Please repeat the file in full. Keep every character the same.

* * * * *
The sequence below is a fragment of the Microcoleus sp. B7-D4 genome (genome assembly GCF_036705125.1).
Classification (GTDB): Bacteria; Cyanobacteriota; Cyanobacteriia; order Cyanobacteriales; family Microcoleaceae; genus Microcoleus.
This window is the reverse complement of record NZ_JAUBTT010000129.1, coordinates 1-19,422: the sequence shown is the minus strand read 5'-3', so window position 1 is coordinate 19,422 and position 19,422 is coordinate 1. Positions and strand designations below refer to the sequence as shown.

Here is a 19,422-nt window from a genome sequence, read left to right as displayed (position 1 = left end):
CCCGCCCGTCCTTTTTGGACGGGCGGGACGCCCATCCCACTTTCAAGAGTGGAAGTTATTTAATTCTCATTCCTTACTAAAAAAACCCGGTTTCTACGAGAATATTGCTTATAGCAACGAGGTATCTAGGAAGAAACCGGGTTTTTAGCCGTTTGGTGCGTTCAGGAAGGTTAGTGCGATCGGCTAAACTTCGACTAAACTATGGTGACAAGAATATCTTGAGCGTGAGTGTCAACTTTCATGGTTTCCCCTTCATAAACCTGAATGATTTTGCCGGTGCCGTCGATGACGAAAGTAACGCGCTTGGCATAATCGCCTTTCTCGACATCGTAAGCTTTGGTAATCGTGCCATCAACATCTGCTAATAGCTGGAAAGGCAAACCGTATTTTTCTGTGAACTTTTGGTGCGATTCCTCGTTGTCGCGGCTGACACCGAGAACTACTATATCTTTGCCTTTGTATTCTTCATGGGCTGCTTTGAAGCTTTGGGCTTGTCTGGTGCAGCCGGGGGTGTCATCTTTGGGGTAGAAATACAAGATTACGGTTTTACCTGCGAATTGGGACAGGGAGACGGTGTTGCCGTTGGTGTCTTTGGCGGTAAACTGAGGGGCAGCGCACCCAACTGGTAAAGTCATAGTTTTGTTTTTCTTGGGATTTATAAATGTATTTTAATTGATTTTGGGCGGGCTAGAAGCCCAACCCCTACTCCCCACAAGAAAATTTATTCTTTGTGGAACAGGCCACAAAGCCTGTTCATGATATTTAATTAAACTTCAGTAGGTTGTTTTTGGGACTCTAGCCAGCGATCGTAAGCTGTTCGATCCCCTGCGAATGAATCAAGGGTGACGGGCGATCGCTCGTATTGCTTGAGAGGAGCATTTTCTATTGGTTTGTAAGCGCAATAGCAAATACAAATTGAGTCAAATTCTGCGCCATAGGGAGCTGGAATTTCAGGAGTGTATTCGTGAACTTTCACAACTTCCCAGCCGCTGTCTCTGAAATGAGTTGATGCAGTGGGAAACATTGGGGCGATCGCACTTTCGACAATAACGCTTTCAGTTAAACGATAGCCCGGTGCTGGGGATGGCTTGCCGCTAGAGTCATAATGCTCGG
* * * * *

The sequence below is a fragment of the Microcoleus sp. B7-D4 genome (genome assembly GCF_036705125.1).
Classification (GTDB): Bacteria; Cyanobacteriota; Cyanobacteriia; order Cyanobacteriales; family Microcoleaceae; genus Microcoleus.
This window is the reverse complement of record NZ_JAUBTT010000129.1, coordinates 1-19,422: the sequence shown is the minus strand read 5'-3', so window position 1 is coordinate 19,422 and position 19,422 is coordinate 1. Positions and strand designations below refer to the sequence as shown.

Here is a 19,422-nt window from a genome sequence, read left to right as displayed (position 1 = left end):
CCCGCCCGTCCTTTTTGGACGGGCGGGACGCCCATCCCACTTTCAAGAGTGGAAGTTATTTAATTCTCATTCCTTACTAAAAAAACCCGGTTTCTACGAGAATATTGCTTATAGCAACGAGGTATCTAGGAAGAAACCGGGTTTTTAGCCGTTTGGTGCGTTCAGGAAGGTTAGTGCGATCGGCTAAACTTCGACTAAACTATGGTGACAAGAATATCTTGAGCGTGAGTGTCAACTTTCATGGTTTCCCCTTCATAAACCTGAATGATTTTGCCGGTGCCGTCGATGACGAAAGTAACGCGCTTGGCATAATCGCCTTTCTCGACATCGTAAGCTTTGGTAATCGTGCCATCAACATCTGCTAATAGCTGGAAAGGCAAACCGTATTTTTCTGTGAACTTTTGGTGCGATTCCTCGTTGTCGCGGCTGACACCGAGAACTACTATATCTTTGCCTTTGTATTCTTCATGGGCTGCTTTGAAGCTTTGGGCTTGTCTGGTGCAGCCGGGGGTGTCATCTTTGGGGTAGAAATACAAGATTACGGTTTTACCTGCGAATTGGGACAGGGAGACGGTGTTGCCGTTGGTGTCTTTGGCGGTAAACTGAGGGGCAGCGCACCCAACTGGTAAAGTCATAGTTTTGTTTTTCTTGGGATTTATAAATGTATTTTAATTGATTTTGGGCGGGCTAGAAGCCCAACCCCTACTCCCCACAAGAAAATTTATTCTTTGTGGAACAGGCCACAAAGCCTGTTCATGATATTTAATTAAACTTCAGTAGGTTGTTTTTGGGACTCTAGCCAGCGATCGTAAGCTGTTCGATCCCCTGCGAATGAATCAAGGGTGACGGGCGATCGCTCGTATTGCTTGAGAGGAGCATTTTCTATTGGTTTGTAAGCGCAATAGCAAATACAAATTGAGTCAAATTCTGCGCCATAGGGAGCTGGAATTTCAGGAGTGTATTCGTGAACTTTCACAACTTCCCAGCCGCTGTCTCTGAAATGAGTTGATGCAGTGGGAAACATTGGGGCGATCGCACTTTCGACAATAACGCTTTCAGTTAAACGATAGCCCGGTGCTGGGGATGGCTTGCCGCTAGAGTCATAATGCTCGG